by Richard Seltzer
This movie review is scheduled for publication in Media Wave magazine. For information on that publication, contact the editor, John Shinnick. Permission is granted to make and distribute verbatim electronic copies of this article for non-commercial purposes provided this permission notice is preserved on all copies. All other rights reserved.
"Our whole world is sitting there on a computer," explains the heroine of "The Net." That means that if bad guys get access to critical systems -- like government records, medical records, and air traffic control computers -- they can erase your identity or even kill you with a few keystrokes. And by altering police records they can prevent you from turning to the police for help, giving you a criminal history and making you a desperate outlaw.
This is not sci-fi, although many viewers will probably think it is. All the capabilities in the rich texture of everyday uses of the Internet -- from ordering pizza, to socializing in chat groups, to making air line reservations from your desktop -- are available right now, and are used regularly by people like the main character -- a computer programmer/hacker in Northern California.
The plot also is quite credible. Hackers could selectively cause paranoia about computer network security, inducing government agencies, banks, etc., to adopt a particular security solution in which they have planted a "Trojan Horse," hidden code that will later allow them to gain access to those systems whenever they wish.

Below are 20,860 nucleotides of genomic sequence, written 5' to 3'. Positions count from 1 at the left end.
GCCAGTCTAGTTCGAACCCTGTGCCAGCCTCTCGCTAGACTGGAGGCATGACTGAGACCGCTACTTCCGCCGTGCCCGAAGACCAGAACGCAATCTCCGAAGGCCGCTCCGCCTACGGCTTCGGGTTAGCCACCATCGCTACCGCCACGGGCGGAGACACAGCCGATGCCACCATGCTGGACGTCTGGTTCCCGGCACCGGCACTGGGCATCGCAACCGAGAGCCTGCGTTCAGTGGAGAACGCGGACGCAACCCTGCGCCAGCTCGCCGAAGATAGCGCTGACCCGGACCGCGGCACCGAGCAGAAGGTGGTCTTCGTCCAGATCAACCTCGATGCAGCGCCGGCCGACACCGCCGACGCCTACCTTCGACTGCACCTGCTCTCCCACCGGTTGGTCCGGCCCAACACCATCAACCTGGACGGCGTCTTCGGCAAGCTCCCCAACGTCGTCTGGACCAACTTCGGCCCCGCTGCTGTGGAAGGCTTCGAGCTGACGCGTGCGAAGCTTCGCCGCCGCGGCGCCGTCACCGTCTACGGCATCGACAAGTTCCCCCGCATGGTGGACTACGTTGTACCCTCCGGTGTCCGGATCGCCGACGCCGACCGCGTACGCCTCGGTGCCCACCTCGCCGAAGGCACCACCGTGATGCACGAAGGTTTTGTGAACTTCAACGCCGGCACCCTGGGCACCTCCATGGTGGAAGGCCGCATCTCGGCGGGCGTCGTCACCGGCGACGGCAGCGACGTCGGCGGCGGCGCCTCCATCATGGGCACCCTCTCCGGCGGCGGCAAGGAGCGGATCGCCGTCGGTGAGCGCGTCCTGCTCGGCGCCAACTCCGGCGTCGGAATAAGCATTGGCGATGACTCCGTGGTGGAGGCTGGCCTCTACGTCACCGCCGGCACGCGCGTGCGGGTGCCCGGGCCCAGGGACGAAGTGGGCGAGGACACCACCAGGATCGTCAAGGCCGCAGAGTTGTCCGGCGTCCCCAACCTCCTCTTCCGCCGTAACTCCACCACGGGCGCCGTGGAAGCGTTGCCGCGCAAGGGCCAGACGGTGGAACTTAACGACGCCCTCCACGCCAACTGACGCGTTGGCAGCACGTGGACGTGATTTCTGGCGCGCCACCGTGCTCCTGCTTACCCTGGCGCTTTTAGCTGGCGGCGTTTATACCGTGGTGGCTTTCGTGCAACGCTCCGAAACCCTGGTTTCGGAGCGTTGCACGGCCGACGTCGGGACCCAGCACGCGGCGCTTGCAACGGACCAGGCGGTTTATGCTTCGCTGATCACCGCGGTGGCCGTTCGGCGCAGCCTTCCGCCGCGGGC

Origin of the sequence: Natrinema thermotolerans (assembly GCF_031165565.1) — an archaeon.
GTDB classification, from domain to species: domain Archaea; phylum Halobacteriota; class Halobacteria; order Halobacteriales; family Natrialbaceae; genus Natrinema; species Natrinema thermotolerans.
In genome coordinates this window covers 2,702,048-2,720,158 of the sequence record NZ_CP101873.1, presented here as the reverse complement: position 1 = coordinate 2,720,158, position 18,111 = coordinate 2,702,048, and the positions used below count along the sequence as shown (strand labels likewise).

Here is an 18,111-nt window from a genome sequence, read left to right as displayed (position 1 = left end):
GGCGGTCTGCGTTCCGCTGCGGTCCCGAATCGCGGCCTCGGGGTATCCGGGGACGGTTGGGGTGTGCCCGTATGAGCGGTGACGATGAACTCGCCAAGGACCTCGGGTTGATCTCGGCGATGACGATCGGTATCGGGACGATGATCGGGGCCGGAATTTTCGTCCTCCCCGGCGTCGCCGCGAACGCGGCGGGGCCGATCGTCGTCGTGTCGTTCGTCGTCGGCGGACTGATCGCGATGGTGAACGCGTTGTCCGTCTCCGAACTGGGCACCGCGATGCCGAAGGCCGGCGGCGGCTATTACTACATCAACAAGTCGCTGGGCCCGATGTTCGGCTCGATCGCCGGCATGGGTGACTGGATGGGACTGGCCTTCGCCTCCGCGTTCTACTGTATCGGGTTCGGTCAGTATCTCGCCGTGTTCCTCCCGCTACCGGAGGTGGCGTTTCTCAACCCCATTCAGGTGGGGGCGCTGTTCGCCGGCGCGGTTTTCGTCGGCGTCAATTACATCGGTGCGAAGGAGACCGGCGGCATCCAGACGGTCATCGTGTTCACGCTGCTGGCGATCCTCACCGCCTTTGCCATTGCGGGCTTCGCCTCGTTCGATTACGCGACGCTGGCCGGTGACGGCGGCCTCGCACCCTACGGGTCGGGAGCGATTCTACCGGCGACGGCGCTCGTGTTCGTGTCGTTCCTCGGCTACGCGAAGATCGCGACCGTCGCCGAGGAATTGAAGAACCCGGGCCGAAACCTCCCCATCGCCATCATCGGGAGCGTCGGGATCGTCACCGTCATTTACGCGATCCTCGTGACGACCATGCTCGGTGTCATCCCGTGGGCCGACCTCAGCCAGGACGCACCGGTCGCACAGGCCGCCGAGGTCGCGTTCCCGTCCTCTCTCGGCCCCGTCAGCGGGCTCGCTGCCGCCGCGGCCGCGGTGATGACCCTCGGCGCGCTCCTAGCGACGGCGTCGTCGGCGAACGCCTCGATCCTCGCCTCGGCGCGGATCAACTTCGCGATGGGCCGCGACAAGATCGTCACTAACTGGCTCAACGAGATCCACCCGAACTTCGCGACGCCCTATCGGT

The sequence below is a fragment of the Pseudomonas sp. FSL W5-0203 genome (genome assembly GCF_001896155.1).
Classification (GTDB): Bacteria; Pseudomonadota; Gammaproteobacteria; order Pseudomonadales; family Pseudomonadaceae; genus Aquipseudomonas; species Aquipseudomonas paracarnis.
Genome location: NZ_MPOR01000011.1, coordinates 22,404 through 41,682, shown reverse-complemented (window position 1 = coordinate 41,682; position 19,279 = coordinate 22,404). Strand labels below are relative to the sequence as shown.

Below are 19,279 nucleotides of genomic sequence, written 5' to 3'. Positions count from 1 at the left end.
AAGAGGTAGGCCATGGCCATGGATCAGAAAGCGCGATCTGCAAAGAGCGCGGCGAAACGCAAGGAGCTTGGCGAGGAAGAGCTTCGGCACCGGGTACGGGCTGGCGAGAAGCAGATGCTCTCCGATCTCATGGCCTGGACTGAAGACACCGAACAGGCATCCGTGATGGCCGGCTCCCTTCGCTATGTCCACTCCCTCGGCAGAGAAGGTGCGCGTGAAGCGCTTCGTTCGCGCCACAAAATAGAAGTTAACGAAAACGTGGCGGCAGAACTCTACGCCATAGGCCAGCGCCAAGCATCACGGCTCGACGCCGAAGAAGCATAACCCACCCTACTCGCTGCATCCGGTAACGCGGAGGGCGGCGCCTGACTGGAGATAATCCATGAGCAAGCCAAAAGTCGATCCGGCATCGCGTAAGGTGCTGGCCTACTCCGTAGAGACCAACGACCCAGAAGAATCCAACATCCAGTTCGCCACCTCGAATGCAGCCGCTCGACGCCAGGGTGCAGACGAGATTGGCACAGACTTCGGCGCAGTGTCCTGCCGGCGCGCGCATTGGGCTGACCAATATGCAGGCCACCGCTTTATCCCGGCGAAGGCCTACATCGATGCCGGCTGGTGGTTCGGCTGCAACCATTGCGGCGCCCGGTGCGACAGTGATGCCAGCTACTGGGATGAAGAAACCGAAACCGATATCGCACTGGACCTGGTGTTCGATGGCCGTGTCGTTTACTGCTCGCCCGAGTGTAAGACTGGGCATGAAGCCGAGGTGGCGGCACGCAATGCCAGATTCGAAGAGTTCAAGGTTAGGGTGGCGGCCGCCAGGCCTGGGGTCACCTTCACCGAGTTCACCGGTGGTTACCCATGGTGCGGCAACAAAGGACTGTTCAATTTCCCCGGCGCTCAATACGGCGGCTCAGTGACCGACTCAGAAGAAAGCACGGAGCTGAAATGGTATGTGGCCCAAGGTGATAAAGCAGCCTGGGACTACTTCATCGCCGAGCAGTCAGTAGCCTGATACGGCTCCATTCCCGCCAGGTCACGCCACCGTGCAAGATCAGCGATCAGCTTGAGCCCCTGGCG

In an interesting twist, the hackers are the bad guys, and the government is vulnerable and gullible. There's no specter of Big Brother here. There are no competing super-sleuth government agents a la James Bond. The Cold War is over and forgotten. And like the old New Yorker cartoon, "no one knows your a dog on the Internet." A few hackers in collusion with the president of a small Internet software company (that has a security product), are poised to take control of and reshape big business and government.
There's no mention of international threats or implications. They could have added a line in the script to explain that sophisticated security software such as the fictitious "Gatekeeper" product is currently subject to export controls and hence the problem would (at first) be limited to the US. But they didn't bother because that information wasn't central to the plot. Similarly they could have raised issues related to encryption and decoding (which was central in the movie "Sneakers"). But they by-pass that, with communications appearing as clear text -- presumably the results of decoding, without all the rigamarole of how it was done. Throughout they provide just enough tech to be credible and interesting, without confusing matters.
Computers and the Internet are presented as tools that ordinary people can and do use all the time. The heroine and her nemesis have relatively deep knowledge and talent to accomplish feats that most others would not be able to, but while "the whole world" sits on a computer, the whole world uses computers as well. In the world of "The Net," computers and the Internet are familiar and comfortable, not alien and confusing. It strikes the viewer as a revelation that something so commonplace as the Internet could in the hands of a small band of hackers be turned into an instrument of destruction and subjugation.
The woman at the center of the story is a loner ("Computers are your life." "Yes, the perfect hiding place.") who loves her work beta-testing and troubleshooting software ("Business or pleasure?" "Is there a difference?"). When trouble struck, there was no one she could depend on, no one who could come to her rescue. She had to -- and did -- do everything herself; and she was very credible in doing so. Hackers created the problem and she, a hacker, acting alone,could put an end to it; before police and government agencies even had a clue that anything was amiss.
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